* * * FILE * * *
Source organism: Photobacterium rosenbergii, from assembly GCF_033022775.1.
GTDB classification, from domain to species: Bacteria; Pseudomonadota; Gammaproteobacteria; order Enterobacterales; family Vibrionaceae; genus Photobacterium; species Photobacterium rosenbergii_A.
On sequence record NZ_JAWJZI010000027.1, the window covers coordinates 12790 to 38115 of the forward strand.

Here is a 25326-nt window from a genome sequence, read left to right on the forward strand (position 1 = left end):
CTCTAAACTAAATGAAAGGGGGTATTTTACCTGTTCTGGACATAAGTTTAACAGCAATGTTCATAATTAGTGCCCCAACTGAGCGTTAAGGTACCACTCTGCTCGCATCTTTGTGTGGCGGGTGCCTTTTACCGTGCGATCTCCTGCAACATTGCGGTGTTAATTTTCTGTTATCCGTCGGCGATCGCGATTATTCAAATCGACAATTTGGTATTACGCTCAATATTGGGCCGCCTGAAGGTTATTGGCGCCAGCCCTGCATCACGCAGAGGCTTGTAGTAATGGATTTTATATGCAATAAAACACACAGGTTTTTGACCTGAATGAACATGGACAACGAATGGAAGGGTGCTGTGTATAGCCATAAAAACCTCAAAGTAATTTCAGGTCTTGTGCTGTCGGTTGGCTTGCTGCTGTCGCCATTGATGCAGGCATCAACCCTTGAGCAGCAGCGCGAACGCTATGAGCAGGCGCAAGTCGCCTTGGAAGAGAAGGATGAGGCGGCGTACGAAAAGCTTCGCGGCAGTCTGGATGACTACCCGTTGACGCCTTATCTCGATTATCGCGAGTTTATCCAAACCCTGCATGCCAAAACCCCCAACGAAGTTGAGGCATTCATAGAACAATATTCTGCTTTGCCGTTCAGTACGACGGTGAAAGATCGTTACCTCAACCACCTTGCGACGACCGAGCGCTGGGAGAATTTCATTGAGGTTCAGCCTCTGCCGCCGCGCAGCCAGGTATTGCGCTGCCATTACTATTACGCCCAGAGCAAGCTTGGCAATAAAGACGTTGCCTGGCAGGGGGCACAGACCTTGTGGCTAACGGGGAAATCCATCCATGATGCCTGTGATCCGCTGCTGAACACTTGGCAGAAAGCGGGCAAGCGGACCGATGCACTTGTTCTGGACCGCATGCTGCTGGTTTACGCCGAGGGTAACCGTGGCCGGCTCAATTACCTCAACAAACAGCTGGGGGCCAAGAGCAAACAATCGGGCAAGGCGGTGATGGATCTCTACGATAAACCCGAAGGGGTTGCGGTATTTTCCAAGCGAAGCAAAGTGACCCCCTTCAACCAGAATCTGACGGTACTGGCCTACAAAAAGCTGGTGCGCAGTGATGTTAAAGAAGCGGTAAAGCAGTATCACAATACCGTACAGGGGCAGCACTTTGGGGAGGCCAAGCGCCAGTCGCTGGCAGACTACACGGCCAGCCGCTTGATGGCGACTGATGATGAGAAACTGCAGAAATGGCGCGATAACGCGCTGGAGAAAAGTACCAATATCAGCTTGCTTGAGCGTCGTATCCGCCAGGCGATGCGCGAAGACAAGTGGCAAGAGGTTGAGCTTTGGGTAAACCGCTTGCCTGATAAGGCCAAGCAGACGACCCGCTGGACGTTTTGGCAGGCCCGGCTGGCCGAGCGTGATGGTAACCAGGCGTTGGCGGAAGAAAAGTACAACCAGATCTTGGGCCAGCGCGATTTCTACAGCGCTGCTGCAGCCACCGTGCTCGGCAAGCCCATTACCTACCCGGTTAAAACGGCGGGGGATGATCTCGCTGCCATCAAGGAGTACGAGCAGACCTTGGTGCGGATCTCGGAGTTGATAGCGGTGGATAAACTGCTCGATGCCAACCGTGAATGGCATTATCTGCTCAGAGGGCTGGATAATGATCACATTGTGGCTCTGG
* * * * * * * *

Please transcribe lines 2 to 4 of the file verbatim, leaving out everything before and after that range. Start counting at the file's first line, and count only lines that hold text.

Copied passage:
GTDB classification, from domain to species: Bacteria; Pseudomonadota; Gammaproteobacteria; order Enterobacterales; family Vibrionaceae; genus Photobacterium; species Photobacterium rosenbergii_A.
On sequence record NZ_JAWJZI010000027.1, the window covers coordinates 12790 to 38115 of the forward strand.

Here is a 25326-nt window from a genome sequence, read left to right on the forward strand (position 1 = left end):